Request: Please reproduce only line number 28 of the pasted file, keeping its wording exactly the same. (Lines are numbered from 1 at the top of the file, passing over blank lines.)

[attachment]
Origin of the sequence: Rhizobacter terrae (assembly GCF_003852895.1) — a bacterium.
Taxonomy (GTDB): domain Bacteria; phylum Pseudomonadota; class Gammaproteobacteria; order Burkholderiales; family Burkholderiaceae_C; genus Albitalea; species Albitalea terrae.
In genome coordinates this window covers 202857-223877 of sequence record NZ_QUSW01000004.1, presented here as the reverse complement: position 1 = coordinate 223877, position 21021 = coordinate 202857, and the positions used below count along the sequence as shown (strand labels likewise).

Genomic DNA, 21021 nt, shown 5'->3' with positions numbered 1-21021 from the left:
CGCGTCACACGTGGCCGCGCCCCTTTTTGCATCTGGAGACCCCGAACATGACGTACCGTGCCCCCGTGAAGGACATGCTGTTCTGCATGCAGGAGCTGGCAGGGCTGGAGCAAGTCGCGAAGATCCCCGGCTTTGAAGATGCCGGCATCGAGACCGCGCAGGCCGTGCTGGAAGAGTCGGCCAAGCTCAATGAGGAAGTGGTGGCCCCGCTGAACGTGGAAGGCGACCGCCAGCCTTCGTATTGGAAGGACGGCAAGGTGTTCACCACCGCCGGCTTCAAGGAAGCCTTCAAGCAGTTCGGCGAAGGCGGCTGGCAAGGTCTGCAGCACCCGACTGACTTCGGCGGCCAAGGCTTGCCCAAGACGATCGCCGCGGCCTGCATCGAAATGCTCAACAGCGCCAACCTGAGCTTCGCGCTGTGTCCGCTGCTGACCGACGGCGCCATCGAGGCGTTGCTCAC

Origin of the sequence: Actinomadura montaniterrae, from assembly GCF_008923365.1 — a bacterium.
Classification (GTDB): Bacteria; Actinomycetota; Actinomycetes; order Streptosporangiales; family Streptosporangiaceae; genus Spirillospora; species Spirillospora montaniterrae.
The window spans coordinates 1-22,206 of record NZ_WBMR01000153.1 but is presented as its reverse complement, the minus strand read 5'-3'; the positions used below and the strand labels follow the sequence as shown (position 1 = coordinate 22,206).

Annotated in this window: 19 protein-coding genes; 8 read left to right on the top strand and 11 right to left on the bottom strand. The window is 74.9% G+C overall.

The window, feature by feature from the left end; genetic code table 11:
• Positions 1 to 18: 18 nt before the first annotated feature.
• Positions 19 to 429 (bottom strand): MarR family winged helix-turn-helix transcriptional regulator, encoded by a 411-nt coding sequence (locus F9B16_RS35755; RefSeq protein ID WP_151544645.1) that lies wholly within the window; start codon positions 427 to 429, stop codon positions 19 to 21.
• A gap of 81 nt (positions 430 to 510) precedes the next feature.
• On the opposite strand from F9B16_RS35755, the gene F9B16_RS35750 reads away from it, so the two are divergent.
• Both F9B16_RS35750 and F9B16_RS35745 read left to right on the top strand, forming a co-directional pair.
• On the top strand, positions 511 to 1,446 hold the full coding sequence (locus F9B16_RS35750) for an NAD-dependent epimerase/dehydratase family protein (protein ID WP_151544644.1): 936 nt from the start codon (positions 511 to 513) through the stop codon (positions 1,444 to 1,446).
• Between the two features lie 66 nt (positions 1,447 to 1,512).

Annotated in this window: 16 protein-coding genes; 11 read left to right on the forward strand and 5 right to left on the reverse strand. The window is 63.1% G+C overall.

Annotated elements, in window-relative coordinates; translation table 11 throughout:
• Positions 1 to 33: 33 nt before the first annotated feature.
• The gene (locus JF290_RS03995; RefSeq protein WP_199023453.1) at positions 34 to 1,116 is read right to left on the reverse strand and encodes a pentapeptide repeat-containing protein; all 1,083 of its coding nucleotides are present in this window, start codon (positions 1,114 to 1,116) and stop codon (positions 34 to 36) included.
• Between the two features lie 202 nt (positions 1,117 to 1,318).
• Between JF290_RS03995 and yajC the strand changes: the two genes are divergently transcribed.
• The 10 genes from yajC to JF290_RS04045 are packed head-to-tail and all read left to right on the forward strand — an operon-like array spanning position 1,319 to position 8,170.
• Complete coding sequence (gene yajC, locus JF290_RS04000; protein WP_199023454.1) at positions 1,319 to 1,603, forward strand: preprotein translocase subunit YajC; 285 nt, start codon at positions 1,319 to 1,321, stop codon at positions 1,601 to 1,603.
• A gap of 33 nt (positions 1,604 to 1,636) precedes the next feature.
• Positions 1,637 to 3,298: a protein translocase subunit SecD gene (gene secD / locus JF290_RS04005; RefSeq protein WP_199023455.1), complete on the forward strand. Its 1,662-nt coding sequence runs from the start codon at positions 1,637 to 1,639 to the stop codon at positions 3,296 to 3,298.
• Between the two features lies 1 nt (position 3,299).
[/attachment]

• Between the two features lies 1 nt (position 3,299).